Burdock root is used as a root vegetable (like a carrot) in Japan, and it's rich in vitamins C and B, and magnesium. It has a crunchy, earthy taste, and it works well in soups and stir-fries. You can harvest your own burdock root , or you might be able to find it in an Asian grocery store. If you harvest your own, dig it up during the first year, since it gets tough and woody during the second year.

Some suggestions for eating:

  • Cut into thin slivers and fry in vegetable oil until crispy, as an alternative to french fries.
  • Chop into small chunks about a cup each: burdock, carrots, fennel, potatoes, turnips. Place them in shallow baking pan, drizzle with olive oil, and add garlic, salt, and pepper to taste. Bake for about 45 minutes at 375 degrees, or until tender.
  • Stir-fry slices of burdock, carrot, and green onion in vegetable oil and sesame oil. Add soy sauce and toasted sesame seeds. A variation (see photo) is to stir fry burdock, carrot, green beans with minced cayenne pepper and crushed garlic in coconut oil. Serve over noodles.

Flickr photo by carianoff

Dandelion and Burdock Soda

A traditional British soft drink, from as far back as the 1200's, is made from dandelion and burdock. There are alcohol variations (Dandelion and Burdock beer) as well.

Dandelion and burdock are both bitter herbs, and as such are used as digestive aids.

You can make your own recipe of dandelion and burdock soda (also seasoned with ginger and anise) or buy pre-made, such as the cans of Barr's Originals Dandelion and Burdock.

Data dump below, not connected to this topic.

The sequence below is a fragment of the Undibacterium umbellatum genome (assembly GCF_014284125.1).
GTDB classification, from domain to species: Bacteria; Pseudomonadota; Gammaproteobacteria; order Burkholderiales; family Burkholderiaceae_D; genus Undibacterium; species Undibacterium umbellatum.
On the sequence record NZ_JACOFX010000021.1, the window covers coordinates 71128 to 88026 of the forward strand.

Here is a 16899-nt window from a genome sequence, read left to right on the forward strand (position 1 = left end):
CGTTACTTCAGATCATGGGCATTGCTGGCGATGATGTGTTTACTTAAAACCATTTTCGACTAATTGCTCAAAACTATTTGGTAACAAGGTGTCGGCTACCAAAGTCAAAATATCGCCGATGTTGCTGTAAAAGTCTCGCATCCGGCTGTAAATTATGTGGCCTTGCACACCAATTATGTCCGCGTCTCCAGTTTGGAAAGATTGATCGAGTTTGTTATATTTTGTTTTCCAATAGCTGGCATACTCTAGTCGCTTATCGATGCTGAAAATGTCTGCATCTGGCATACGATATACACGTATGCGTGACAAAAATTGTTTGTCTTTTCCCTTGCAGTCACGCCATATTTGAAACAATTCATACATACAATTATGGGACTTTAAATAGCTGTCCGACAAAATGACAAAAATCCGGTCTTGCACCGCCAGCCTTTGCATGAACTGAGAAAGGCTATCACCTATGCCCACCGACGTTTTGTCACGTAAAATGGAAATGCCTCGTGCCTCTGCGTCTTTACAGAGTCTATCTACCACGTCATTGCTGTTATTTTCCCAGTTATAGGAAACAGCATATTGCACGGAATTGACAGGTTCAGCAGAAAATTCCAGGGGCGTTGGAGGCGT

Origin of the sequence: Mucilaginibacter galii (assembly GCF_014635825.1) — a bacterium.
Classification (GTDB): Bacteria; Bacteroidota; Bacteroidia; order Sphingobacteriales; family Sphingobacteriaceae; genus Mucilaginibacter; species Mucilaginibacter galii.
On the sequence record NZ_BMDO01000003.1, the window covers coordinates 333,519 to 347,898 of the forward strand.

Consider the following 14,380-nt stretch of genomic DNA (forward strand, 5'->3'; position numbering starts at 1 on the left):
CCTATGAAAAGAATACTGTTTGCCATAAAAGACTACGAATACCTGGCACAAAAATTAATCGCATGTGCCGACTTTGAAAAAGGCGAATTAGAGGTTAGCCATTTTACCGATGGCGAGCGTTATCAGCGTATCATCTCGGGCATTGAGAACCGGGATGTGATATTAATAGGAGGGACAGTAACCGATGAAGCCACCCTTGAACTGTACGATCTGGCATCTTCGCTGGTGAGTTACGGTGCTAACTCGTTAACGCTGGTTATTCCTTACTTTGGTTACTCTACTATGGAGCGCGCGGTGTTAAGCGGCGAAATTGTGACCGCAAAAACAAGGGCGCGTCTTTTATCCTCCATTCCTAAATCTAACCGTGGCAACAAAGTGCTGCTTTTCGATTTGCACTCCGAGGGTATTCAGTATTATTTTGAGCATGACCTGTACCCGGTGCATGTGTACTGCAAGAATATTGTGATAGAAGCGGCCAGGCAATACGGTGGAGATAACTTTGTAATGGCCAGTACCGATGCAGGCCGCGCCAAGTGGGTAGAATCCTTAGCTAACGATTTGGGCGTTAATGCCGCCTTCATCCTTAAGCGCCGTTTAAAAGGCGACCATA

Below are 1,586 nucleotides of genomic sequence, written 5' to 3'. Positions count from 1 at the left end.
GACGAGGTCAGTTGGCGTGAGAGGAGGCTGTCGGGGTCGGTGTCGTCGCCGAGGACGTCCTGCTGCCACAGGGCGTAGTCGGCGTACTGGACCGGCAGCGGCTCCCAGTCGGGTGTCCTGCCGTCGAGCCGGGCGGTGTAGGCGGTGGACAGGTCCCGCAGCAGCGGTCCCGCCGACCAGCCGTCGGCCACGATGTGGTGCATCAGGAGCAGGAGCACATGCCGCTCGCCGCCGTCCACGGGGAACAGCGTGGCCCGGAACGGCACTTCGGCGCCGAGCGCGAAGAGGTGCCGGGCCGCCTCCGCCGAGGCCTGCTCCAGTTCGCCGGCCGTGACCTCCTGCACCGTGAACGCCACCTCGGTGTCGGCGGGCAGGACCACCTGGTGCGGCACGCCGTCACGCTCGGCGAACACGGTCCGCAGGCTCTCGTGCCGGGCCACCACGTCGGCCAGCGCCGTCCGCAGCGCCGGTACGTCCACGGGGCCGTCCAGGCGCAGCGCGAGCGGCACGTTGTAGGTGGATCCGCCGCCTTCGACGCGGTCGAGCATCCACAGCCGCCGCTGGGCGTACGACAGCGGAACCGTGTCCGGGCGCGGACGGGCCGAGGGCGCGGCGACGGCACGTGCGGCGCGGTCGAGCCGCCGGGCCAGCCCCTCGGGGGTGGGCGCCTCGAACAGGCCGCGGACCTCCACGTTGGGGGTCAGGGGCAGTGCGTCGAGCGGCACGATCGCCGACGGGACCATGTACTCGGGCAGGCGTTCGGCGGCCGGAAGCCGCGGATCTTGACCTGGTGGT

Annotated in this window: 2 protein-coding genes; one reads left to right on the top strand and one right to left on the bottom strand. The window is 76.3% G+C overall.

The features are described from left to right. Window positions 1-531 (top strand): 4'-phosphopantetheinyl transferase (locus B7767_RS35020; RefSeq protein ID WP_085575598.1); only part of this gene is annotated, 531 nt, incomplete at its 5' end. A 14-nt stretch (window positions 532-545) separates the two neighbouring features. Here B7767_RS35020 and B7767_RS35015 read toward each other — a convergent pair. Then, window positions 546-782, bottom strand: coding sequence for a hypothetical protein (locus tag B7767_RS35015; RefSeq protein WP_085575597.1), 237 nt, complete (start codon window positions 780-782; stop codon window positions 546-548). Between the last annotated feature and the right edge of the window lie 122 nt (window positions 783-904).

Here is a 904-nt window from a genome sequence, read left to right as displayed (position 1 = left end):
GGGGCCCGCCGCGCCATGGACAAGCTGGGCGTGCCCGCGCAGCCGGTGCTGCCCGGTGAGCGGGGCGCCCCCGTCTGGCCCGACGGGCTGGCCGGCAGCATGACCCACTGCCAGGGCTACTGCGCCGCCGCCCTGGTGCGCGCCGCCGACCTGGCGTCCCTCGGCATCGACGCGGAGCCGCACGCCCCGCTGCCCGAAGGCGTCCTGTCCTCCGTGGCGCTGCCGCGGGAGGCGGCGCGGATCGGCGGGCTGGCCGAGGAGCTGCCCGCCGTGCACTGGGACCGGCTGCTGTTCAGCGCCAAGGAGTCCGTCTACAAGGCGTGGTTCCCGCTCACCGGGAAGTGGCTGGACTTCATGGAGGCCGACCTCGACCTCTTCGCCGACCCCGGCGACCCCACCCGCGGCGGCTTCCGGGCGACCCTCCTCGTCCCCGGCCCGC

Learn About Burdock From a Naturalist

"Wildman" Steve Brill is a naturalist and environmental educator in the Greater New York area. He leads foraging tours, teaching people how to find and harvest edible plants.

He says he "is best known for having been handcuffed and arrested by undercover park rangers for eating a dandelion in Central Park!"

Here Steve talks about Burdock -- what it looks like, where to find it, what its uses are, from medicinal to culinary uses.

Velcro / Burdock hooks
Velcro / Burdock hooks

Invention of Velcro Inspired by Burdock Burs

In 1948 the Swiss inventor George de Mestral came up with the idea for Velcro after a walk with his dog. Both George and the dog came back covered with burdock burs sticking to clothes and fur.

Being a man of "great curiosity", George inspected one of the burs under his microscope and saw all of the small hooks that so easily attached to his clothes and his dog's fur.

He came up with the idea of inventing a two-sided fastener -- one side made of stiff hooks like the burdock burs, and the other with soft loops like the fabric of his pants.

The word "Velcro" comes from the combination of "velour" (a soft plush fabric) and "crochet" hook.

Velcro was patented in 1955.

Wikimedia photo of Velcro by Alberto Salguero

Wikimedia photo of burdock bur hooks by Jaho

Yogi Tea, Detox, 16 Count, 1.02 oz, (Pack of 6), Packaging May Vary
Yogi Tea, Detox, 16 Count, 1.02 oz, (Pack of 6), Packaging May Vary

Organic Burdock, Organic Dandelion, and a few other assisting herbs work together in this tea to facilitate the elimination of toxins.


More On Edible Plants and Herbal Remedies

There are many common plants that are edible and also can be used medicinally. You may be interested in the following.

Burdock Benefits Your Body

Burdock is often considered a weed, but it's also used as an herbal medicine. The benefits of burdock include its use as a blood purifier and a diuretic, and...

Sheep Sorrel Herb - Edible Weed With Healing Benefits

Sheep sorrel, or Rumex acetosella is a common weedy plant that grows throughout most of the Northern Hemisphere. Like the many species within this genus, it...

Essiac Tea: A Healing Herbal Tea